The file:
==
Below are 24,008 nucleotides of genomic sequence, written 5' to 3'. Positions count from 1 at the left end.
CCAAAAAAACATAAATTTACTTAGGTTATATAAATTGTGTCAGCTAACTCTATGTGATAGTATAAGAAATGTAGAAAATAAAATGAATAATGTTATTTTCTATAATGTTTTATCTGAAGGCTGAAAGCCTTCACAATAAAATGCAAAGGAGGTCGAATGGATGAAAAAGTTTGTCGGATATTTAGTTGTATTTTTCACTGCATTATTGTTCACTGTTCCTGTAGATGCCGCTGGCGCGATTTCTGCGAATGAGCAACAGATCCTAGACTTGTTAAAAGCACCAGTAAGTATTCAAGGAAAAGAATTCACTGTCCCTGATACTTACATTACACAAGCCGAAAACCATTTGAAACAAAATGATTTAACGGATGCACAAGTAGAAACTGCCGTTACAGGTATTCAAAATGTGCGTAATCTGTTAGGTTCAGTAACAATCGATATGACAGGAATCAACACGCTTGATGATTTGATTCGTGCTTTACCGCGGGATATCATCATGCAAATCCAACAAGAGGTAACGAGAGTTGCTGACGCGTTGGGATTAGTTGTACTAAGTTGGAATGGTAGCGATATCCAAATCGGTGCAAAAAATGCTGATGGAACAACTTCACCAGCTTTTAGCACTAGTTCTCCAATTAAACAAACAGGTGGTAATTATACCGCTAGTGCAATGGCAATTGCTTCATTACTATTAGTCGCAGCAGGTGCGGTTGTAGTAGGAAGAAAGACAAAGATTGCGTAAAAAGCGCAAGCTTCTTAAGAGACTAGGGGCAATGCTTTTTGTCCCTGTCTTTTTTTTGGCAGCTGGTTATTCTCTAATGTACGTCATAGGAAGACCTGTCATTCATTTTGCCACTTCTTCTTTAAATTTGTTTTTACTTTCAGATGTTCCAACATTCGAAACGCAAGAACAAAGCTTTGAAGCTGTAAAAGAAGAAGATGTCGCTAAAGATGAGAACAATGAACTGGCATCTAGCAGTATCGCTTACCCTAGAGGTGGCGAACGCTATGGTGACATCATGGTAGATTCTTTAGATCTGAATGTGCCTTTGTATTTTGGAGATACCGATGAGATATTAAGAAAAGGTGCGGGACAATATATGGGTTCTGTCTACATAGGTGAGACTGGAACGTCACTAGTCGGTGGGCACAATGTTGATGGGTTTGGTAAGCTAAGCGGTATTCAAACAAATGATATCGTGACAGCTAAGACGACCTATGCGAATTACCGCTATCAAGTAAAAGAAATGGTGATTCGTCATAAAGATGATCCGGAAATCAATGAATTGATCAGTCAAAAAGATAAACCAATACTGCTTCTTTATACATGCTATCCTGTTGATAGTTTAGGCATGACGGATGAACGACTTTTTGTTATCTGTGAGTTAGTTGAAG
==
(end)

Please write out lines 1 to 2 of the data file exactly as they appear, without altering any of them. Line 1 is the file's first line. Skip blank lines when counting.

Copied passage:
Below are 24,008 nucleotides of genomic sequence, written 5' to 3'. Positions count from 1 at the left end.
CCAAAAAAACATAAATTTACTTAGGTTATATAAATTGTGTCAGCTAACTCTATGTGATAGTATAAGAAATGTAGAAAATAAAATGAATAATGTTATTTTCTATAATGTTTTATCTGAAGGCTGAAAGCCTTCACAATAAAATGCAAAGGAGGTCGAATGGATGAAAAAGTTTGTCGGATATTTAGTTGTATTTTTCACTGCATTATTGTTCACTGTTCCTGTAGATGCCGCTGGCGCGATTTCTGCGAATGAGCAACAGATCCTAGACTTGTTAAAAGCACCAGTAAGTATTCAAGGAAAAGAATTCACTGTCCCTGATACTTACATTACACAAGCCGAAAACCATTTGAAACAAAATGATTTAACGGATGCACAAGTAGAAACTGCCGTTACAGGTATTCAAAATGTGCGTAATCTGTTAGGTTCAGTAACAATCGATATGACAGGAATCAACACGCTTGATGATTTGATTCGTGCTTTACCGCGGGATATCATCATGCAAATCCAACAAGAGGTAACGAGAGTTGCTGACGCGTTGGGATTAGTTGTACTAAGTTGGAATGGTAGCGATATCCAAATCGGTGCAAAAAATGCTGATGGAACAACTTCACCAGCTTTTAGCACTAGTTCTCCAATTAAACAAACAGGTGGTAATTATACCGCTAGTGCAATGGCAATTGCTTCATTACTATTAGTCGCAGCAGGTGCGGTTGTAGTAGGAAGAAAGACAAAGATTGCGTAAAAAGCGCAAGCTTCTTAAGAGACTAGGGGCAATGCTTTTTGTCCCTGTCTTTTTTTTGGCAGCTGGTTATTCTCTAATGTACGTCATAGGAAGACCTGTCATTCATTTTGCCACTTCTTCTTTAAATTTGTTTTTACTTTCAGATGTTCCAACATTCGAAACGCAAGAACAAAGCTTTGAAGCTGTAAAAGAAGAAGATGTCGCTAAAGATGAGAACAATGAACTGGCATCTAGCAGTATCGCTTACCCTAGAGGTGGCGAACGCTATGGTGACATCATGGTAGATTCTTTAGATCTGAATGTGCCTTTGTATTTTGGAGATACCGATGAGATATTAAGAAAAGGTGCGGGACAATATATGGGTTCTGTCTACATAGGTGAGACTGGAACGTCACTAGTCGGTGGGCACAATGTTGATGGGTTTGGTAAGCTAAGCGGTATTCAAACAAATGATATCGTGACAGCTAAGACGACCTATGCGAATTACCGCTATCAAGTAAAAGAAATGGTGATTCGTCATAAAGATGATCCGGAAATCAATGAATTGATCAGTCAAAAAGATAAACCAATACTGCTTCTTTATACATGCTATCCTGTTGATAGTTTAGGCATGACGGATGAACGACTTTTTGTTATCTGTGAGTTAGTTGAAG